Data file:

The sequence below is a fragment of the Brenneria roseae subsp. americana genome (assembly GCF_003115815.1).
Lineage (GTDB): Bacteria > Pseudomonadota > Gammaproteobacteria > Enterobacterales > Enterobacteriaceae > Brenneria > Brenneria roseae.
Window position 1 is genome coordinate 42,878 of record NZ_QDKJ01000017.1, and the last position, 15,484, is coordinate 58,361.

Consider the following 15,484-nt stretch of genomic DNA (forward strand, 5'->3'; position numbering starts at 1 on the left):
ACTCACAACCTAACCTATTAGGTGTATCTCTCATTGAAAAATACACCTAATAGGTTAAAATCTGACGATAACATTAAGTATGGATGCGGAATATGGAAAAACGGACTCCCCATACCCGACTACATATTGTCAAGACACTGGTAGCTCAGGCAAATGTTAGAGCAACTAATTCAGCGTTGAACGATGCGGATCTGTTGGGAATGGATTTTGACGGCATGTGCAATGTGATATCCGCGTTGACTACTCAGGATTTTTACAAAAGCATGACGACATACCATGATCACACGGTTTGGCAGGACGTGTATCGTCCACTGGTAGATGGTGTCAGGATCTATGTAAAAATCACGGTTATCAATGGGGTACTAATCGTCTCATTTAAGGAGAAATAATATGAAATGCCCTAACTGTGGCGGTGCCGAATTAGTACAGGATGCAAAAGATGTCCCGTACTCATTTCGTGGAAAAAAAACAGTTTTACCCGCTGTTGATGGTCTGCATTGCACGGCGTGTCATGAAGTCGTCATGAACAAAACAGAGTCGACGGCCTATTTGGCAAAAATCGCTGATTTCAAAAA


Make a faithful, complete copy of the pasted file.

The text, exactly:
The sequence below is a fragment of the Brenneria roseae subsp. americana genome (assembly GCF_003115815.1).
Lineage (GTDB): Bacteria > Pseudomonadota > Gammaproteobacteria > Enterobacterales > Enterobacteriaceae > Brenneria > Brenneria roseae.
Window position 1 is genome coordinate 42,878 of record NZ_QDKJ01000017.1, and the last position, 15,484, is coordinate 58,361.

Consider the following 15,484-nt stretch of genomic DNA (forward strand, 5'->3'; position numbering starts at 1 on the left):
ACTCACAACCTAACCTATTAGGTGTATCTCTCATTGAAAAATACACCTAATAGGTTAAAATCTGACGATAACATTAAGTATGGATGCGGAATATGGAAAAACGGACTCCCCATACCCGACTACATATTGTCAAGACACTGGTAGCTCAGGCAAATGTTAGAGCAACTAATTCAGCGTTGAACGATGCGGATCTGTTGGGAATGGATTTTGACGGCATGTGCAATGTGATATCCGCGTTGACTACTCAGGATTTTTACAAAAGCATGACGACATACCATGATCACACGGTTTGGCAGGACGTGTATCGTCCACTGGTAGATGGTGTCAGGATCTATGTAAAAATCACGGTTATCAATGGGGTACTAATCGTCTCATTTAAGGAGAAATAATATGAAATGCCCTAACTGTGGCGGTGCCGAATTAGTACAGGATGCAAAAGATGTCCCGTACTCATTTCGTGGAAAAAAAACAGTTTTACCCGCTGTTGATGGTCTGCATTGCACGGCGTGTCATGAAGTCGTCATGAACAAAACAGAGTCGACGGCCTATTTGGCAAAAATCGCTGATTTCAAAAA